Monday, February 25, 2013

B.C. NDP gains outside of Vancouver

A new poll this morning by Angus-Reid and reported by The Globe and Mail shows the B.C. New Democrats maintaining a wide double-digit lead over the B.C. Liberals. They are still poised to easily win the May 14 election, with the probability of the New Democrats winning the popular vote remaining unchanged at 95.5%.

The projection as of Feb. 22 pegs the New Democrats at 47.6% support, an increase of 1.8 points since Feb. 10. The Liberals are also up, gaining 1.5 points to reach 31.2%. The B.C. Conservatives follow with 10.8% (-2.3) while the Greens were down one point to 8.6%.

The projected Liberal and NDP vote ranges do not overlap, with the New Democrats projected to take between 44.8% and 50.4% of the vote based on current polling. The Liberals take between 28.6% and 33.8%. The wider forecast for May 14 does make it possible for the Liberals to finish ahead of the NDP, but only barely.

In terms of seats, the New Democrats are now projected to win 62, down three seats from Feb. 10. The Liberals gained those seats and are now projected to win 22. The seat ranges have narrowed to the advantage of the NDP, however, with the New Democrats now projected to win between 50 and 73 seats (instead of between 47 and 75) and the Liberals between 10 and 33 seats (from between seven and 36). The polling data is still too thin for anything more precise.

The poll had the effect of pushing the New Democrats up on Vancouver Island and in the Interior/North, while pulling them down in metropolitan Vancouver. In and around that city, the Liberals were up 4.6 points and six seats, though still trail at length with 33.6% to the NDP's 47.4% and 14 seats to 25. The NDP was up four points in the Interior and North to 44.2% and gained three seats in the process. The Liberals fell 0.5 points to 31.4%, while the Conservatives were down 2.4 points to 14.9%. On Vancouver Island, the NDP was up 4.7 points to 52.7% and are projected to sweep the island. The Liberals were down 3.7 points to 25.2% while the Greens were up 4.9 points to 14.2%.

Projected vote since November
The chart to the left shows the problem for the B.C. Liberals. The polls have shown very little movement since November, four months ago. Fewer than 80 days remain before the next election, or less than three months. It will take something extraordinary to move the Liberals into a winning position. The Conservative vote has not moved much, but even if it was reduced by two-thirds - all of it going to the Liberals - the Liberals would still be almost ten points behind the New Democrats. If every last Conservative vote goes to Christy Clark, she will still be almost six points behind. She needs to whittle down the NDP vote significantly, but she has been unable to do that for the past 12-17 months. Is it realistic to consider that she might in the next two-and-a-half?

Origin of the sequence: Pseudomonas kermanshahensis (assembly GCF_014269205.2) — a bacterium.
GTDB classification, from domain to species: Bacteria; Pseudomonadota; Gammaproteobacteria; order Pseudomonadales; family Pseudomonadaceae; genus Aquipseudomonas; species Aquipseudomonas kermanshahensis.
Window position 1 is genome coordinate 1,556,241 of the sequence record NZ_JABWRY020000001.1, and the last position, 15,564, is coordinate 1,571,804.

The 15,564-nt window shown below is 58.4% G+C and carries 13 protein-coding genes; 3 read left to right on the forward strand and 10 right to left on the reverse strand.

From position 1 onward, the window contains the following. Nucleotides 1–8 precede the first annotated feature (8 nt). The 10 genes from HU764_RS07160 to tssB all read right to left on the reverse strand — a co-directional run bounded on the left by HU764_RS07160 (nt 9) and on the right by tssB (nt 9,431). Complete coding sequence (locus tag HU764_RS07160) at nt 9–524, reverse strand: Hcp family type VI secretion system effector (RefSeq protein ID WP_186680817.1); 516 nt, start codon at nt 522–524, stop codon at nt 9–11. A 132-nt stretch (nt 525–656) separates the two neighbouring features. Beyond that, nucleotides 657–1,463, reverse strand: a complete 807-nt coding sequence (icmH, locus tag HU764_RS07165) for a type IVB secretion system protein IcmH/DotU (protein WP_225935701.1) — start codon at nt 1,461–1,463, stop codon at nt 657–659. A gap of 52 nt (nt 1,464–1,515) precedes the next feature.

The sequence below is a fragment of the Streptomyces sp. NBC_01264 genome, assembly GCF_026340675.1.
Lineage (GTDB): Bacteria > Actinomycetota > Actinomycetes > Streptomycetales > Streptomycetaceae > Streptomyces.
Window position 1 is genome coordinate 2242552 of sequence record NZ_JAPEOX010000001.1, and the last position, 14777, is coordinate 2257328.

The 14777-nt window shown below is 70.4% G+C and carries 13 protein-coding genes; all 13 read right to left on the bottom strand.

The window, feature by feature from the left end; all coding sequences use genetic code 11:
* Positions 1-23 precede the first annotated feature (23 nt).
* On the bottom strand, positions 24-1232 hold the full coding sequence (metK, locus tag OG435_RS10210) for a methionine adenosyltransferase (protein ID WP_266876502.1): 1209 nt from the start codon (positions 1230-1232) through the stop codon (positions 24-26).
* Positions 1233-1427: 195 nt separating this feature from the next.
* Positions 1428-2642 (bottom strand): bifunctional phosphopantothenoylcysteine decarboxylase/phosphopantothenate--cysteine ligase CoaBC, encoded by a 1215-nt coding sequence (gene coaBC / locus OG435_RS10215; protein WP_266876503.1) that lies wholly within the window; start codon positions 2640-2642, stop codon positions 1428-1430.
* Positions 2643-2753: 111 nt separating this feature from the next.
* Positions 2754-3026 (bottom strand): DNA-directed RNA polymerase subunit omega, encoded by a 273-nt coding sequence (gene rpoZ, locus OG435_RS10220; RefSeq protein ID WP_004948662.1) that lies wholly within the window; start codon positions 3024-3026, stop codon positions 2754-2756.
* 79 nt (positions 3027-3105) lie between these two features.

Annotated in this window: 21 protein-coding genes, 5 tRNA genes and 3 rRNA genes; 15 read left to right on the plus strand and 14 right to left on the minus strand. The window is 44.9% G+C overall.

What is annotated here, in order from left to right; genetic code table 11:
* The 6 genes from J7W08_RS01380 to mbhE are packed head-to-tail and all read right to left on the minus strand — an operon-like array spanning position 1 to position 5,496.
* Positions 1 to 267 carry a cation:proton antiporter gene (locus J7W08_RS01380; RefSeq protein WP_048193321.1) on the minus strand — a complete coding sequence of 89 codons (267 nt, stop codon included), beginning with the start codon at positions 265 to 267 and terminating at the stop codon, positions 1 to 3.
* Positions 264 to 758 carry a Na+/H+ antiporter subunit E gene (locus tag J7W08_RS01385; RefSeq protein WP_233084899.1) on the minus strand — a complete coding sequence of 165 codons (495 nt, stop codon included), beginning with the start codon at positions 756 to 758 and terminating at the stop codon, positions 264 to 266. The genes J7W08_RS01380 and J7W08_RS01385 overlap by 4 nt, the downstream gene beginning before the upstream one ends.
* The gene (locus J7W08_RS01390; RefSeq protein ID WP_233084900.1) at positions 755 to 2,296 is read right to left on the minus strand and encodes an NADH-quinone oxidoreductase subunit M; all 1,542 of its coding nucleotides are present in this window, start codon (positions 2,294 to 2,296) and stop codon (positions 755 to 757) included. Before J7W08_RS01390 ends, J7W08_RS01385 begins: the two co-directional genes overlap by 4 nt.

The Angus-Reid poll gives her little succor, after showing the Liberals on a modest but steady trend upwards. Since their last poll of Jan. 17-18, the Liberals have not budged from 31%, while the New Democrats were up one point to 47%.

The Greens were unchanged at 10%, while the Conservatives were down one to 9%.

Regionally, the NDP led in Vancouver with 44% to 35%, in the Interior with 45% to 29% (a drop of 10 points for the Liberals), and on Vancouver Island with 53% to 22%. Considering the sample size, the race in the north is statistically closer with 48% to 33% support for the NDP, but generally the NDP is well-placed throughout British Columbia.

The Green score of 19% on Vancouver Island is quite good, and the latest in a series of decent polls we've been seeing for the Greens on the island.

The problems for the B.C. Liberals are sprinkled throughout the other questions in this poll, if the 16-point margin isn't enough. Fully 59% feel it is time for a new government to take power, including 29% of British Columbians who voted Liberal in 2009. The NDP leads by 12 points among men and 20 points among women, and even has an 11-point edge among British Columbians aged 55 and older. That is the age group that turns out in the greatest numbers.

Clark's approval rating remains low at 31% while her disapproval has increased to 58%. And despite her recent throne speech and budget, heavily focused on portraying the Liberals as sound economic managers, Clark still trails Adrian Dix on who is best able to take care of the economy with 24% to Dix's 30%. The economy was named as the top issue by 28% of British Columbians, and on the second most important issue - health care at 20% - Dix bettered Clark by a 38% to 18% margin.

Those are some problematic numbers for Clark and the Liberals. The party trails the NDP and Clark trails Dix - it is difficult to pull off an upset when neither the party nor the leader is polling well. And the opinion of Clark is worsening: 45% of British Columbians said that their opinion of her has worsened over the last three months, while only 9% said it has improved.

The shine does appear to be coming off of Dix a little, though. His disapproval rating increased by seven points to 41% (his approval was down to 43%), much of that seeming to have come from those who said they were "not sure" of what they thought of him in January. And 28% of British Columbians said their opinion of Dix has worsened in the last three months, more than the proportion (21%) who said it improved. But his numbers are still miles ahead of Clark's.

The polls were supposed to tighten as the election approached, and they may still do so. But the last four months have hardly shown much change in how British Columbians feel about Clark's Liberals or Dix's NDP. The likelihood that minds will drastically change over the next few months seems low - unless something drastic happens.